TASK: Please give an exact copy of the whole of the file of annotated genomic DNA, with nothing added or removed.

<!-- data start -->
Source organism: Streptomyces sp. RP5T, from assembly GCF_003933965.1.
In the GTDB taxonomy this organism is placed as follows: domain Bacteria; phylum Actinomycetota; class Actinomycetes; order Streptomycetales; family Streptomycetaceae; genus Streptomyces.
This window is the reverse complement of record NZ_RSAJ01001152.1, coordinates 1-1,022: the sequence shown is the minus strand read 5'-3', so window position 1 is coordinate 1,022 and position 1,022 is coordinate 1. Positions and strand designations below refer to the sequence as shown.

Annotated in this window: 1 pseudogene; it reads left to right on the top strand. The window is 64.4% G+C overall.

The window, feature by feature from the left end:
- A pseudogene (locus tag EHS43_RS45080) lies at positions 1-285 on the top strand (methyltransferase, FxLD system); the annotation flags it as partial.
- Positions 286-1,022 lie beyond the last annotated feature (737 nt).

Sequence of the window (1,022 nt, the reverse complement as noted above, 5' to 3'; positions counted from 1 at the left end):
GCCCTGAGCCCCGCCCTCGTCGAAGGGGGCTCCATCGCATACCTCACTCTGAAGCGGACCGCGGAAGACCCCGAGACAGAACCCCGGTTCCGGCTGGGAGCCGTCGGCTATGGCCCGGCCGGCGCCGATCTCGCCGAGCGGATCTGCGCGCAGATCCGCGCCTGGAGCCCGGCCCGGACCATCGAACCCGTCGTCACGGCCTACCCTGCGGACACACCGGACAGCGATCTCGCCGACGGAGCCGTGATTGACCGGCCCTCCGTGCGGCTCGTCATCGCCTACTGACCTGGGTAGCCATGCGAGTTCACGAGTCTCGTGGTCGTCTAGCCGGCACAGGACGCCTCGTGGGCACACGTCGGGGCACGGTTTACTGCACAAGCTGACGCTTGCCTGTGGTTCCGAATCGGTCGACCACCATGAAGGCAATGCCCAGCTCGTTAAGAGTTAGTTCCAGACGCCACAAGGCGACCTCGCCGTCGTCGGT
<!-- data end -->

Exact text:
Source organism: Streptomyces sp. RP5T, from assembly GCF_003933965.1.
In the GTDB taxonomy this organism is placed as follows: domain Bacteria; phylum Actinomycetota; class Actinomycetes; order Streptomycetales; family Streptomycetaceae; genus Streptomyces.
This window is the reverse complement of record NZ_RSAJ01001152.1, coordinates 1-1,022: the sequence shown is the minus strand read 5'-3', so window position 1 is coordinate 1,022 and position 1,022 is coordinate 1. Positions and strand designations below refer to the sequence as shown.

Annotated in this window: 1 pseudogene; it reads left to right on the top strand. The window is 64.4% G+C overall.

The window, feature by feature from the left end:
- A pseudogene (locus tag EHS43_RS45080) lies at positions 1-285 on the top strand (methyltransferase, FxLD system); the annotation flags it as partial.
- Positions 286-1,022 lie beyond the last annotated feature (737 nt).

Sequence of the window (1,022 nt, the reverse complement as noted above, 5' to 3'; positions counted from 1 at the left end):
GCCCTGAGCCCCGCCCTCGTCGAAGGGGGCTCCATCGCATACCTCACTCTGAAGCGGACCGCGGAAGACCCCGAGACAGAACCCCGGTTCCGGCTGGGAGCCGTCGGCTATGGCCCGGCCGGCGCCGATCTCGCCGAGCGGATCTGCGCGCAGATCCGCGCCTGGAGCCCGGCCCGGACCATCGAACCCGTCGTCACGGCCTACCCTGCGGACACACCGGACAGCGATCTCGCCGACGGAGCCGTGATTGACCGGCCCTCCGTGCGGCTCGTCATCGCCTACTGACCTGGGTAGCCATGCGAGTTCACGAGTCTCGTGGTCGTCTAGCCGGCACAGGACGCCTCGTGGGCACACGTCGGGGCACGGTTTACTGCACAAGCTGACGCTTGCCTGTGGTTCCGAATCGGTCGACCACCATGAAGGCAATGCCCAGCTCGTTAAGAGTTAGTTCCAGACGCCACAAGGCGACCTCGCCGTCGTCGGT